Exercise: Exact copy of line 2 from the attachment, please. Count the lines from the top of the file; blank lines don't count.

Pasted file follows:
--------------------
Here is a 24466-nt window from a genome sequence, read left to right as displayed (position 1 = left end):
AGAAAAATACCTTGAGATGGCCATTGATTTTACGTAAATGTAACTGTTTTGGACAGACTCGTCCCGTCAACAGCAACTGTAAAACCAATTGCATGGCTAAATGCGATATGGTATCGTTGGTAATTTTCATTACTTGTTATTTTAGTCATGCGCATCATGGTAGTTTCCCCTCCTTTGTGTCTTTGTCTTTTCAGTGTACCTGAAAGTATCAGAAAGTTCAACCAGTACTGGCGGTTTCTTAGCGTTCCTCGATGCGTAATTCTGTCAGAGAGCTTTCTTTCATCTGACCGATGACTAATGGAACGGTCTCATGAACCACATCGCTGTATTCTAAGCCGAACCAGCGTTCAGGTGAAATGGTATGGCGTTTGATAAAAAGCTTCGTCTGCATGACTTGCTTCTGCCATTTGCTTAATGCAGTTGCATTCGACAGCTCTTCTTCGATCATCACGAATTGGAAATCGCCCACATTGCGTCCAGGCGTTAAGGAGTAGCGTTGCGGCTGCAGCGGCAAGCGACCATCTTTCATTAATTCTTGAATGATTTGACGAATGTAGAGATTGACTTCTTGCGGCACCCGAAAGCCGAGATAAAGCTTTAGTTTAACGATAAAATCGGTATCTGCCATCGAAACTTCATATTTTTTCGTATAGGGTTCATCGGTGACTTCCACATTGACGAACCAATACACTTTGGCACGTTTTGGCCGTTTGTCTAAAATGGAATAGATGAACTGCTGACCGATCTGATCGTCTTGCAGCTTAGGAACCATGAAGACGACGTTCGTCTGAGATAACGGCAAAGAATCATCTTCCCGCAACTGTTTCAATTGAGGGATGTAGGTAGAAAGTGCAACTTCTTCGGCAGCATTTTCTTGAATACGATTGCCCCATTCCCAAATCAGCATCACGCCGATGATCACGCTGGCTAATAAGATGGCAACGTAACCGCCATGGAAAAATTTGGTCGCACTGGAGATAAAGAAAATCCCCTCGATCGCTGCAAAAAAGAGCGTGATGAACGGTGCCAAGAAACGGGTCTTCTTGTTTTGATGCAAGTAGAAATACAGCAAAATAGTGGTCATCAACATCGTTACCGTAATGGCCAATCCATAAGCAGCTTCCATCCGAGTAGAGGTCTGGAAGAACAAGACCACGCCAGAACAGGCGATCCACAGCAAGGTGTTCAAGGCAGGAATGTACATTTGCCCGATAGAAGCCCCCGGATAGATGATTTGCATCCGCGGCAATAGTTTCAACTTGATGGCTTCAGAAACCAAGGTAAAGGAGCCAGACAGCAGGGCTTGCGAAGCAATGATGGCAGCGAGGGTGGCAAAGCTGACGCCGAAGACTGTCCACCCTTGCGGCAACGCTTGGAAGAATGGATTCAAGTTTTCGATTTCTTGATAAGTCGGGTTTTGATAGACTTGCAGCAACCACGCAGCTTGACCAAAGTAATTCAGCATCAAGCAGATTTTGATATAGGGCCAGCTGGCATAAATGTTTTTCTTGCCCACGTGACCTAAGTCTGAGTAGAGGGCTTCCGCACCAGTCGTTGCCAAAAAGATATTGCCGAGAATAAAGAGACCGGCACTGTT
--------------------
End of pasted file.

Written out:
AGAAAAATACCTTGAGATGGCCATTGATTTTACGTAAATGTAACTGTTTTGGACAGACTCGTCCCGTCAACAGCAACTGTAAAACCAATTGCATGGCTAAATGCGATATGGTATCGTTGGTAATTTTCATTACTTGTTATTTTAGTCATGCGCATCATGGTAGTTTCCCCTCCTTTGTGTCTTTGTCTTTTCAGTGTACCTGAAAGTATCAGAAAGTTCAACCAGTACTGGCGGTTTCTTAGCGTTCCTCGATGCGTAATTCTGTCAGAGAGCTTTCTTTCATCTGACCGATGACTAATGGAACGGTCTCATGAACCACATCGCTGTATTCTAAGCCGAACCAGCGTTCAGGTGAAATGGTATGGCGTTTGATAAAAAGCTTCGTCTGCATGACTTGCTTCTGCCATTTGCTTAATGCAGTTGCATTCGACAGCTCTTCTTCGATCATCACGAATTGGAAATCGCCCACATTGCGTCCAGGCGTTAAGGAGTAGCGTTGCGGCTGCAGCGGCAAGCGACCATCTTTCATTAATTCTTGAATGATTTGACGAATGTAGAGATTGACTTCTTGCGGCACCCGAAAGCCGAGATAAAGCTTTAGTTTAACGATAAAATCGGTATCTGCCATCGAAACTTCATATTTTTTCGTATAGGGTTCATCGGTGACTTCCACATTGACGAACCAATACACTTTGGCACGTTTTGGCCGTTTGTCTAAAATGGAATAGATGAACTGCTGACCGATCTGATCGTCTTGCAGCTTAGGAACCATGAAGACGACGTTCGTCTGAGATAACGGCAAAGAATCATCTTCCCGCAACTGTTTCAATTGAGGGATGTAGGTAGAAAGTGCAACTTCTTCGGCAGCATTTTCTTGAATACGATTGCCCCATTCCCAAATCAGCATCACGCCGATGATCACGCTGGCTAATAAGATGGCAACGTAACCGCCATGGAAAAATTTGGTCGCACTGGAGATAAAGAAAATCCCCTCGATCGCTGCAAAAAAGAGCGTGATGAACGGTGCCAAGAAACGGGTCTTCTTGTTTTGATGCAAGTAGAAATACAGCAAAATAGTGGTCATCAACATCGTTACCGTAATGGCCAATCCATAAGCAGCTTCCATCCGAGTAGAGGTCTGGAAGAACAAGACCACGCCAGAACAGGCGATCCACAGCAAGGTGTTCAAGGCAGGAATGTACATTTGCCCGATAGAAGCCCCCGGATAGATGATTTGCATCCGCGGCAATAGTTTCAACTTGATGGCTTCAGAAACCAAGGTAAAGGAGCCAGACAGCAGGGCTTGCGAAGCAATGATGGCAGCGAGGGTGGCAAAGCTGACGCCGAAGACTGTCCACCCTTGCGGCAACGCTTGGAAGAATGGATTCAAGTTTTCGATTTCTTGATAAGTCGGGTTTTGATAGACTTGCAGCAACCACGCAGCTTGACCAAAGTAATTCAGCATCAAGCAGATTTTGATATAGGGCCAGCTGGCATAAATGTTTTTCTTGCCCACGTGACCTAAGTCTGAGTAGAGGGCTTCCGCACCAGTCGTTGCCAAAAAGATATTGCCGAGAATAAAGAGACCGGCACTGTT